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Urol Oncol. 2014 Jan;32(1):34.e27-32. doi: 10.1016/j.urolonc.2013.01.006. Epub 2013 Apr 2.

High-resolution transrectal ultrasound: pilot study of a novel technique for imaging clinically localized prostate cancer.

Author information

1
James Buchanan Brady Urological Institute, Johns Hopkins Medical Institutions, Baltimore, MD. Electronic address: cpavlov2@jhmi.edu.
2
Department of Pathology, Johns Hopkins Medical Institutions, Baltimore, MD.
3
James Buchanan Brady Urological Institute, Johns Hopkins Medical Institutions, Baltimore, MD.
4
Russell H. Morgan Department of Radiology, Johns Hopkins Medical Institutions, Baltimore, MD.
5
Berry Consultants, Orlando, FL; University of Central Florida College of Medicine, Orlando, FL.
6
James Buchanan Brady Urological Institute, Johns Hopkins Medical Institutions, Baltimore, MD; Department of Pathology, Johns Hopkins Medical Institutions, Baltimore, MD.
7
Biomedical Informatics Department, Uniformed Services University of Health Sciences, Bethesda, MD; Medicine Department, Uniformed Services University of Health Sciences, Bethesda, MD.

Abstract

OBJECTIVES:

To determine how high-resolution transrectal ultrasound (HiTRUS) compares with conventional TRUS (LoTRUS) for the visualization of prostate cancer.

METHODS AND MATERIALS:

Twenty-five men with known prostate cancer scheduled for radical prostatectomy were preoperatively imaged with both LoTRUS (5MHz) and HiTRUS (21MHz). Dynamic cine loops and still images for each modality were saved and subjected to blinded review by a radiologist looking for hypoechoic foci ≥ 5 mm in each sextant of the prostate. Following prostatectomy, areas of prostate cancer ≥ 5 mm on pathologic review were anatomically correlated to LoTRUS and HiTRUS findings. The accuracy of LoTRUS and HiTRUS to visualize prostate cancer in each sextant of the prostate and to identify high-grade and locally advanced disease was assessed. The McNemar test was used to compare sensitivity and specificity and paired dichotomous outcomes between imaging modalities.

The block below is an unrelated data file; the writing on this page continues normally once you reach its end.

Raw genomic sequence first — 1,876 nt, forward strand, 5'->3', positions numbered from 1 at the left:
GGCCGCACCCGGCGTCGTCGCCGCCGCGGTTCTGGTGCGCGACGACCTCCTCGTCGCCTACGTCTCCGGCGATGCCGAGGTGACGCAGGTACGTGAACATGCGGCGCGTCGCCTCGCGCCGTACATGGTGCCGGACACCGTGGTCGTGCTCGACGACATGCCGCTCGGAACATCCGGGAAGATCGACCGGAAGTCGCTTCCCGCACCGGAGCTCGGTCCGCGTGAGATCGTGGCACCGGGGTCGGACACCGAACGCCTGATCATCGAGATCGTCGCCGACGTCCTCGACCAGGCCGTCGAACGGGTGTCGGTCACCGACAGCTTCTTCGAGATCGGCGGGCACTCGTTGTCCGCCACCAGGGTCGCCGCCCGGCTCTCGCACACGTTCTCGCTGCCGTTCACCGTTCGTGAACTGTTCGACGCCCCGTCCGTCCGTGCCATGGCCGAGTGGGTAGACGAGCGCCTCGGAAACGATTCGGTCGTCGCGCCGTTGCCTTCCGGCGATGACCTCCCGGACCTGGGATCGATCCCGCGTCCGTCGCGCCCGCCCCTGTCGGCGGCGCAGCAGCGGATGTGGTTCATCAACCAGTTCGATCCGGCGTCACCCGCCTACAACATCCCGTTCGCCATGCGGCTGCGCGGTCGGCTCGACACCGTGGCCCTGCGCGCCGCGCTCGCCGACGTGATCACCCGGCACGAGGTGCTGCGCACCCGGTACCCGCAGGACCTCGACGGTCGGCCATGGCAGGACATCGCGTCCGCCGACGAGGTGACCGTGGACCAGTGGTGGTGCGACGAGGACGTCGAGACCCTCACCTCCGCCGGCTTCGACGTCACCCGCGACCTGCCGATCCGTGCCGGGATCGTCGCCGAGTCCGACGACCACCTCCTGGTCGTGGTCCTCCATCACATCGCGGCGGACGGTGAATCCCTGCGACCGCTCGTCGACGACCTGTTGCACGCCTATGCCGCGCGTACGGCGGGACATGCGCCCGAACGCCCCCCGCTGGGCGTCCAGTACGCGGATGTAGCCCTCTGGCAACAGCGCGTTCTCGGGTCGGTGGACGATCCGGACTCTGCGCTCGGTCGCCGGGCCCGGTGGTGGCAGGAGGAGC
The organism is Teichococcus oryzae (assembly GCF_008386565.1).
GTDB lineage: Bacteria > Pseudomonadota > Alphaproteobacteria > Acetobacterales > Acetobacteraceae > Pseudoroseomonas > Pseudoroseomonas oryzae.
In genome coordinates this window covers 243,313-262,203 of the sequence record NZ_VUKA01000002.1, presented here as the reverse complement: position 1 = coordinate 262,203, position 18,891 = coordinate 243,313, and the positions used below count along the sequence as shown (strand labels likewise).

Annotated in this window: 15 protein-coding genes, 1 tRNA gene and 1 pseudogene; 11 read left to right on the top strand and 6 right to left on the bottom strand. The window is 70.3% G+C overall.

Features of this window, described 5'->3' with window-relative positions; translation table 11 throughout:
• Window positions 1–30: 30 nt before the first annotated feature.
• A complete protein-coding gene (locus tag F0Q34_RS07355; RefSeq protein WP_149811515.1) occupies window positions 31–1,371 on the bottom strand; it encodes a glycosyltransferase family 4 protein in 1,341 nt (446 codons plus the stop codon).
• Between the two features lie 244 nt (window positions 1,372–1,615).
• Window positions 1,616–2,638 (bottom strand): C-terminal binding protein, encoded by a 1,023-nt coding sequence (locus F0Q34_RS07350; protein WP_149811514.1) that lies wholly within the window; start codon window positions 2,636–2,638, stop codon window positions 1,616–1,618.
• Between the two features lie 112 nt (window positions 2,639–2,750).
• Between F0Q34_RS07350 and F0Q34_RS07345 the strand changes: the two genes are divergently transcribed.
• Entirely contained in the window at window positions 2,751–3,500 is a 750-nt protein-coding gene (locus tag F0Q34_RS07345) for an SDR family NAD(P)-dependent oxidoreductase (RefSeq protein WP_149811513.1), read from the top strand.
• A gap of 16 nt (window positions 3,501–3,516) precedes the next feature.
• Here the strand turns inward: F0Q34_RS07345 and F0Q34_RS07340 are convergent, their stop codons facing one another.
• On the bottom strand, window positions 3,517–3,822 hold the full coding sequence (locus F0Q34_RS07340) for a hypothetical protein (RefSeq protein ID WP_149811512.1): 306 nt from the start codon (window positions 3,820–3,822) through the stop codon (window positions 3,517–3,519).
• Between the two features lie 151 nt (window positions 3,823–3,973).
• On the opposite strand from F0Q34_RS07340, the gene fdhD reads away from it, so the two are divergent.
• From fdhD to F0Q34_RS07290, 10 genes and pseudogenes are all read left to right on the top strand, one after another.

RESULTS:

Among 69 sextants with pathologically identified cancerous foci at radical prostatecomy, HiTRUS visualized 45 and missed 24, whereas LoTRUS visualized 26 and missed 43. Compared with LoTRUS, HiTRUS demonstrated improved sensitivity (65.2% vs. 37.7%) and specificity (71.6% vs. 65.4%). HiTRUS's agreement with pathologic findings was twice as high as LoTRUS (P = 0.006). HiTRUS provided a nonsignificant increase in visualization of high-grade lesions (84% vs. 60%, P = 0.11).

CONCLUSIONS:

HiTRUS appears promising for prostate cancer imaging. Our initial experience suggests superiority to LoTRUS for the visualization of cancerous foci, and supports proceeding with a clinical trial in the biopsy setting.

KEYWORDS:

Diagnosis; Prostate cancer; Radical prostatectomy; Sensitivity and specificity; Ultrasound

PMID:
23558161
DOI:
10.1016/j.urolonc.2013.01.006
[Indexed for MEDLINE]

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